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Patterns of Stimulated Bioluminescence in Two Pyrosomes (Tunicata: Pyrosomatidae)

Mark R. Bowlby, Edith A. Widder and James F. Case
Biological Bulletin
Vol. 179, No. 3 (Dec., 1990), pp. 340-350
DOI: 10.2307/1542326
Stable URL: http://www.jstor.org/stable/1542326
Page Count: 11
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Patterns of Stimulated Bioluminescence in Two Pyrosomes (Tunicata: Pyrosomatidae)
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Abstract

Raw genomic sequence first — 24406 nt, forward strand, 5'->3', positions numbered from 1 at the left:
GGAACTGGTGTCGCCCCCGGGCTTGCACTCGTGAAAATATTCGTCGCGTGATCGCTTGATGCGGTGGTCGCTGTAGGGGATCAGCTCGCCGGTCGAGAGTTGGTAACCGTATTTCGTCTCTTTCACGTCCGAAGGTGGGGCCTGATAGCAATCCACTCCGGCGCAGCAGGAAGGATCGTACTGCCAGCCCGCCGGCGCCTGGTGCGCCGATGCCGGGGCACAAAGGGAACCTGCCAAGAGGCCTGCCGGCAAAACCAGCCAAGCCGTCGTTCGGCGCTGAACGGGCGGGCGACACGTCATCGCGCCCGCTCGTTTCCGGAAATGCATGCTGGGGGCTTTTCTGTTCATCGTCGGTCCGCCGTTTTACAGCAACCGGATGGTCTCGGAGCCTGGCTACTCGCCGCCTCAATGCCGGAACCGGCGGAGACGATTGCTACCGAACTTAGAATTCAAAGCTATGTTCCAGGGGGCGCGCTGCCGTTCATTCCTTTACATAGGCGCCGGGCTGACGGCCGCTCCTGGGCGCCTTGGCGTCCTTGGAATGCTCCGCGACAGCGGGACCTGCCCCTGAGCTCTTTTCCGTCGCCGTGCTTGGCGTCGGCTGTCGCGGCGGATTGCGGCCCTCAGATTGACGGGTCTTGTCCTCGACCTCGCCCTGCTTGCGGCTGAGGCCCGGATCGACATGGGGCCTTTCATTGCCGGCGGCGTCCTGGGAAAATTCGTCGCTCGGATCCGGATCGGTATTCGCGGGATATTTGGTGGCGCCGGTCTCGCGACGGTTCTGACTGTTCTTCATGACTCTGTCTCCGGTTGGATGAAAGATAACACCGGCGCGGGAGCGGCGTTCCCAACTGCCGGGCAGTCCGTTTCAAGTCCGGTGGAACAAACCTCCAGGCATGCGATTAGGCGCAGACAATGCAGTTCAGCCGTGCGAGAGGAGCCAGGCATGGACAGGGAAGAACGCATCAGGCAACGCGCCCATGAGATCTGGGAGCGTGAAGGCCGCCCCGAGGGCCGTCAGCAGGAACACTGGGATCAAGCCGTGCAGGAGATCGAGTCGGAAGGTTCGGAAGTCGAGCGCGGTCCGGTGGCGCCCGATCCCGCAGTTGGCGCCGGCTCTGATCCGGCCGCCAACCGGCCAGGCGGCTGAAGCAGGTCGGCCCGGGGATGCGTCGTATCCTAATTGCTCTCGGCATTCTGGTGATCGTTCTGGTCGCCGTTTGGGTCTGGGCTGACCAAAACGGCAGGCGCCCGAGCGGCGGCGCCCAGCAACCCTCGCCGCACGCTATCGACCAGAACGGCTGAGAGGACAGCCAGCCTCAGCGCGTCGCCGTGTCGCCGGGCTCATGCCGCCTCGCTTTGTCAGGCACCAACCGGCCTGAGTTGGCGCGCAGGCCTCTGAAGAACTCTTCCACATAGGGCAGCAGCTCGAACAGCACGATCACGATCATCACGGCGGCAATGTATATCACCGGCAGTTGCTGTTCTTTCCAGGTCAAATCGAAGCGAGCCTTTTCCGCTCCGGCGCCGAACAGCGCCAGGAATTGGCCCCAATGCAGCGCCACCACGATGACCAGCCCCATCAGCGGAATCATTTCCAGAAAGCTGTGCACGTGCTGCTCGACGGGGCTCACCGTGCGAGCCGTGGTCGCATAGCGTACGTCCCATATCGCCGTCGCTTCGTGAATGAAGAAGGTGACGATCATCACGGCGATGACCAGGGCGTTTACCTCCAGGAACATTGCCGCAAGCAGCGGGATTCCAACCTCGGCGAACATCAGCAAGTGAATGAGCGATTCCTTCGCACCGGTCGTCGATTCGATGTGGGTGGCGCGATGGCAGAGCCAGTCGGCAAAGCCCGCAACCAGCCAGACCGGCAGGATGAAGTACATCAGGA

Pyrosomes are colonial tunicates that, in contrast with typical luminescent plankton, generate brilliant, sustained bioluminescence. They are unusual in numbering among the few marine organisms reported to luminesce in response to light. Each zooid within a colony detects light and emits bioluminescence in response. To investigate the luminescence responsivity of Pyrosoma atlanticum and Pyrosomella verticillata, photic, electrical, and mechanical stimuli were used. Photic stimulation of 1.5× 109 photons· s-1· cm-2, at wavelengths between 350 and 600 nm, induced bioluminescence, with the maximum response induced at 475 nm. The photic-excitation half-response constant was 1.1× 107 photons· s-1· cm-2 at 475 nm for P. atlanticum; P. verticillata had a significantly higher half-response constant of 9.3× 107 photons· s-1· cm-2. Individual zooids within a colony, however, appeared to have different half-response constants. Stimulus strength influenced recruitment of zooids and, in turn, luminescent duration and quantum emission. Image intensification revealed saltatory propagation of luminescence across the colony, owing to photic triggering among zooids. Repetitive, regular mechanical or electrical stimulation elicited rhythmic flashing characterized by alternating periods of high and low light intensities.

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